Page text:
The San Diego Museum of art and the Timken had a fabulous exhibition of kimonos created by artist Itchiku Kubota in 2008-2009. You can see the Kubota kimono collection at https://thekubotacollection.com
For this lesson, I first taught in 2015. I taught my students how to make a basic kimono shape and they added different elements such as flowers and patterns in black permanent marker and/or oil pastel. When they were finished, they could add watercolor on top.
I went to the educator’s open house at San Diego Museum of Art and loved the exhibition so much that I went back multiple times to see the kimonos. The museum had a collage lesson that had been created by artist Jane LaFazio. It was beautiful but far too complex with too many steps for our 45 minute lessons.
I received a large donation of glass yogurt containers and colored sand leftover from a school event. I decided these two items could easily go together by creating sand paintings.
My students layered sand in the jars and used skewers and wooden sticks to move the sand in the jars creating patterns and lines. When finished, they added a thick layer of PVA glue and a piece of felt.
I had a bunch of 3 inch strips leftover from cutting paper for a project and needed to do something with them. I also have a larger than necessary stash of bright orange paper that had been languishing in the cabinet for a while. We put the two together and came up with these cool nine patch images.
There were a lot of reminders about how to use and read a ruler but they did a great job.
I can’t believe I remembered to take a picture of the steps we came up with! I put the time on the board since we only have 45 minutes from beginning to end so they could gauge themselves and have enough time to cut and glue.
Grade 5 learns about the Colonial Period and I like to link my art lessons to classroom curriculum when I can. This lesson brings together several areas of learning into one lesson. It is a great STEAM lesson as well because of the motion and the math of a measuring a circle.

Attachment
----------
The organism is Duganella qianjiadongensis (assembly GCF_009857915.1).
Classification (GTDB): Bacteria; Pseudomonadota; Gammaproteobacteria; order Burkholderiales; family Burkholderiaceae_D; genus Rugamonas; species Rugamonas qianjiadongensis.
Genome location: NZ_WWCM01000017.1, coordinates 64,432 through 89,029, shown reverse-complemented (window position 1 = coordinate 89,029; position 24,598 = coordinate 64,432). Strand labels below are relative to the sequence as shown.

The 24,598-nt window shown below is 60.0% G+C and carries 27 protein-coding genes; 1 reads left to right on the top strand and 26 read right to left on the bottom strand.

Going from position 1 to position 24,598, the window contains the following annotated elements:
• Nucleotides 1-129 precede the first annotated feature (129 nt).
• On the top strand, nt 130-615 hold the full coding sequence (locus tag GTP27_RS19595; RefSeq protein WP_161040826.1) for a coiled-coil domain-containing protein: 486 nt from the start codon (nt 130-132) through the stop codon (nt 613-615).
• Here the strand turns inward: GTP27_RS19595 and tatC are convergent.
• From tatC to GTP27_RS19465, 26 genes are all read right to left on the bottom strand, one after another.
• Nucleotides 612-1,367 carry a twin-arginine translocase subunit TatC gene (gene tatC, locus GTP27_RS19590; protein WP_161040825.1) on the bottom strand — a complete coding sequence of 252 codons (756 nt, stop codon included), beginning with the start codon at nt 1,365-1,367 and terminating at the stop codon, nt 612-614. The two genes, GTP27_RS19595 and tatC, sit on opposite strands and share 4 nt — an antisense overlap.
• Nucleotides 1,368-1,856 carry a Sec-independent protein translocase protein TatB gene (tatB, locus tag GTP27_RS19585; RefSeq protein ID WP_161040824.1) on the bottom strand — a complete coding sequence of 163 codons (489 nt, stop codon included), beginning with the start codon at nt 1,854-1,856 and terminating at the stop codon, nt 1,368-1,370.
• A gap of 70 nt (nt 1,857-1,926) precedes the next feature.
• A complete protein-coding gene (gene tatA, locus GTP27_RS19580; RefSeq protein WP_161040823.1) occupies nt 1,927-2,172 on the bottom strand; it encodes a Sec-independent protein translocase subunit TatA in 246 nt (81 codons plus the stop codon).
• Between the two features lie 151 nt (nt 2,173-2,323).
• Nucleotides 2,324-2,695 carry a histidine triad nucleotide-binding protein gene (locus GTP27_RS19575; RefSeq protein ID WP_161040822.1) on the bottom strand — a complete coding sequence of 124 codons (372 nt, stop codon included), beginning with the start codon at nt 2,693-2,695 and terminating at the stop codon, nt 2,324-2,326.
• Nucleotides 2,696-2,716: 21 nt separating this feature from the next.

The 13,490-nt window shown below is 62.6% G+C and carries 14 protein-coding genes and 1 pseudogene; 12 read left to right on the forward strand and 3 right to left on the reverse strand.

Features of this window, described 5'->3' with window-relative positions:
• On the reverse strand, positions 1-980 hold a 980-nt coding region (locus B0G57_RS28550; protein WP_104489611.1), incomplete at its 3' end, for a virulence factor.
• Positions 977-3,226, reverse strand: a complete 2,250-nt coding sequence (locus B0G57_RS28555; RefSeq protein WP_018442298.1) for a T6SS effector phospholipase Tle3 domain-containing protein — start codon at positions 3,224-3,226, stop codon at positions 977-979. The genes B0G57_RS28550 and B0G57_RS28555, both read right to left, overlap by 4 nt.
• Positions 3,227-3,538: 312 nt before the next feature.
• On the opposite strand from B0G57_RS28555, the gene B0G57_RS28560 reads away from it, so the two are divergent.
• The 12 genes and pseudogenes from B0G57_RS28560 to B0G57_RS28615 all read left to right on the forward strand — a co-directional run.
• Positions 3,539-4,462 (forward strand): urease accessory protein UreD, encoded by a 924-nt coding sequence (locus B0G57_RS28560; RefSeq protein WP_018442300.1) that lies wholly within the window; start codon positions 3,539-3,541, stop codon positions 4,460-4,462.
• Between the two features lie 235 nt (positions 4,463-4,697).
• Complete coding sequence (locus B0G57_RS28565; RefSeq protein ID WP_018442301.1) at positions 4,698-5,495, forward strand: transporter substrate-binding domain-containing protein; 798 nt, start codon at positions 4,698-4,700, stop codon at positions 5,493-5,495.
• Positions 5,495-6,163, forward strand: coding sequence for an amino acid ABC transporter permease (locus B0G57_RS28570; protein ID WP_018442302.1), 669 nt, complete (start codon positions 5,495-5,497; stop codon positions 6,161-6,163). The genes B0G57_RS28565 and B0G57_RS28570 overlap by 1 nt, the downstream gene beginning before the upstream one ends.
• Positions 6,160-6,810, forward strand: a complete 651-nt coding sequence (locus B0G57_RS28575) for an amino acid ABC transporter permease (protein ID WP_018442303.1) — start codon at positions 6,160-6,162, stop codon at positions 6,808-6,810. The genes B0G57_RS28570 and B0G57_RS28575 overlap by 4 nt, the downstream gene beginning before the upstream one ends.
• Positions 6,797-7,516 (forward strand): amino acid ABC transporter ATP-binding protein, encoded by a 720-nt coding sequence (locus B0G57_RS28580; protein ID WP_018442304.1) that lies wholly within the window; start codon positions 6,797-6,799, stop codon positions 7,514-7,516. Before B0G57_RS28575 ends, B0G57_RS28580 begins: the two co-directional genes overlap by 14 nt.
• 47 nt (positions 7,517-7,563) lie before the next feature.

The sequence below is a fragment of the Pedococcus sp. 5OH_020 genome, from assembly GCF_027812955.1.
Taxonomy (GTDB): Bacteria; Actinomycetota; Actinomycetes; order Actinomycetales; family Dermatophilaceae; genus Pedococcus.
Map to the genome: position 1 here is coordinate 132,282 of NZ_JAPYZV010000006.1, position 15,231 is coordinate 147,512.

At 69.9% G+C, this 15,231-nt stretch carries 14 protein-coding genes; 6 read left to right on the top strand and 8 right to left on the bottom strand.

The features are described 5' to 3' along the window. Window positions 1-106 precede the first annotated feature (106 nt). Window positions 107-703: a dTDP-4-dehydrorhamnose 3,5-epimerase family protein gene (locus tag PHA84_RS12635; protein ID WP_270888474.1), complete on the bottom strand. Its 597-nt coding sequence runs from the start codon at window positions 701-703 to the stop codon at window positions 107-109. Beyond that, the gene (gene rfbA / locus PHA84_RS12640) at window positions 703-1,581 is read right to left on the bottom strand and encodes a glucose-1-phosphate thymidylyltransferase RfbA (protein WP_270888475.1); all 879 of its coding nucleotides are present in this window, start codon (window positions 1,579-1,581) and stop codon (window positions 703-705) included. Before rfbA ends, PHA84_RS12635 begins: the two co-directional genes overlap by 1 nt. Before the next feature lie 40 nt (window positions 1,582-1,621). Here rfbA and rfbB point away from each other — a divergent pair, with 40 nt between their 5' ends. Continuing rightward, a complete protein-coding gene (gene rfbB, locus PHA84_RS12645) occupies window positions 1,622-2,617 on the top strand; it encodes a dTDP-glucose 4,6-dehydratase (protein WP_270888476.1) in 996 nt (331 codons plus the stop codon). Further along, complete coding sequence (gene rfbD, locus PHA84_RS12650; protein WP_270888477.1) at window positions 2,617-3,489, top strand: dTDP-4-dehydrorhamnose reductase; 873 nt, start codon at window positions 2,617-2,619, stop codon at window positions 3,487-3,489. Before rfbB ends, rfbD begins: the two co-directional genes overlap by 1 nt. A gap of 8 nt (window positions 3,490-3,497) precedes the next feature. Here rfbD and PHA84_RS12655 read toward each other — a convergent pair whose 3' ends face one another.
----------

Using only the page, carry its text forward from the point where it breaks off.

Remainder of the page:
In years past, I have used donated cardboard and we had parent helpers cut the discs.
This year, I had some funds in my Artsonia account and used those to purchase round cardboard from Amazon.
Students decorated both sides of the disc. Then punched 2 holes 1-2 finger widths apart in the center of the discs. I had them measure the center and we talked about how we measure circles which tied in to their recent math lesson where they measured the tether ball courts on the playground and learned about pi.
The hammer and nail punching was not necessary with this year’s soft corrugated cardboard but last year, we used donated ram board and that stuff is hard so hammer and nails were a necessity. The kids love trying new tools so this was a way to teach them about and to use a hammer and nails.
I showed them how to string a piece of thread through the discs and tie them off. Then I show them how to make them spin. The students had to do something colorful on one side and the other side could be their choice.
If you make these, be sure to leave time to play at the end of class. My students really enjoyed playing after creating.
Our black placemats we use get pretty messy after hundreds of uses. A few days ago, I noticed that the edges of most of them were folded and frayed and that many were bumpy from being wet from paint and glue. I swapped them out for new ones and wanted to use the spattered papers for something. I came up with this for my 1/2 combo class. A week or so ago, a gigantic box of skinny strips showed up in the art room. KISMET!! Students used the black mats at the substrate and the paper strips to weave.
They took paper strips and glued them on one edge of the paper. To remind them to use a small amount of glue and to hold the paper a few seconds so it wouldn’t slide around, we chanted dot, dot, not a lot, lot , press and hold 1, 2, 3, 4, 5.
It was a pretty fun way to get them to make sure the one side was stuck before we started weaving. While that dried a bit, they decorated their strips and then did their weaving.
Well, they actually trimmed the edges. Then did their weaving.
Pretty great way to use up a box of paper strips that showed up in the art room and the old placemats as well.
I created this after having a large quantity of leftover black watercolor paint. I pop the brown and black pans out of the paint palettes for two reasons. One, it forces my students to mix colors and two my youngest artists do not paint everything black and brown.
Students learned about the art of filigree. They looked at examples both ancient and modern. They then traced (or could draw their own) a large heart onto 9×12 paper.
Using white oil pastel, they filled their hearts with organic, curved lines. They painted the inside with water color of their choice then black watercolor around the hearts.